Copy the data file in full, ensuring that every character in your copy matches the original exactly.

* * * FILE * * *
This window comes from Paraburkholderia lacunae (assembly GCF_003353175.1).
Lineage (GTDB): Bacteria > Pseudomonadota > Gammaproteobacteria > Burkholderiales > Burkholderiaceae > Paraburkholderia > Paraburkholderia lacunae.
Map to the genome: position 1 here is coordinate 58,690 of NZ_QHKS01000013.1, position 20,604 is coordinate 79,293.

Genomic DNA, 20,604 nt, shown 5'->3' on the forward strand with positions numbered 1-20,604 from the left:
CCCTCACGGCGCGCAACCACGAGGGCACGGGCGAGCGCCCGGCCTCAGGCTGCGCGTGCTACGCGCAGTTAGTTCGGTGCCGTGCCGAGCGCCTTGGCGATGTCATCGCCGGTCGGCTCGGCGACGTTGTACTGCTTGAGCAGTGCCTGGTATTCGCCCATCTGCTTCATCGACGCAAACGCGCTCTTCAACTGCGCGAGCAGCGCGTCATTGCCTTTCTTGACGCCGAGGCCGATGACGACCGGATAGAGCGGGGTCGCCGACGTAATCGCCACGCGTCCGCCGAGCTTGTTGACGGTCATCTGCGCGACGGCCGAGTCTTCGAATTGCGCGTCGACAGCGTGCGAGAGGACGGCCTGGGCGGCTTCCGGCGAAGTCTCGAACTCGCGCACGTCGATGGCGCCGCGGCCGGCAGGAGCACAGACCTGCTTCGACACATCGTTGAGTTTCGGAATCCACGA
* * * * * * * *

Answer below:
This window comes from Paraburkholderia lacunae (assembly GCF_003353175.1).
Lineage (GTDB): Bacteria > Pseudomonadota > Gammaproteobacteria > Burkholderiales > Burkholderiaceae > Paraburkholderia > Paraburkholderia lacunae.
Map to the genome: position 1 here is coordinate 58,690 of NZ_QHKS01000013.1, position 20,604 is coordinate 79,293.

Genomic DNA, 20,604 nt, shown 5'->3' on the forward strand with positions numbered 1-20,604 from the left:
CCCTCACGGCGCGCAACCACGAGGGCACGGGCGAGCGCCCGGCCTCAGGCTGCGCGTGCTACGCGCAGTTAGTTCGGTGCCGTGCCGAGCGCCTTGGCGATGTCATCGCCGGTCGGCTCGGCGACGTTGTACTGCTTGAGCAGTGCCTGGTATTCGCCCATCTGCTTCATCGACGCAAACGCGCTCTTCAACTGCGCGAGCAGCGCGTCATTGCCTTTCTTGACGCCGAGGCCGATGACGACCGGATAGAGCGGGGTCGCCGACGTAATCGCCACGCGTCCGCCGAGCTTGTTGACGGTCATCTGCGCGACGGCCGAGTCTTCGAATTGCGCGTCGACAGCGTGCGAGAGGACGGCCTGGGCGGCTTCCGGCGAAGTCTCGAACTCGCGCACGTCGATGGCGCCGCGGCCGGCAGGAGCACAGACCTGCTTCGACACATCGTTGAGTTTCGGAATCCACGA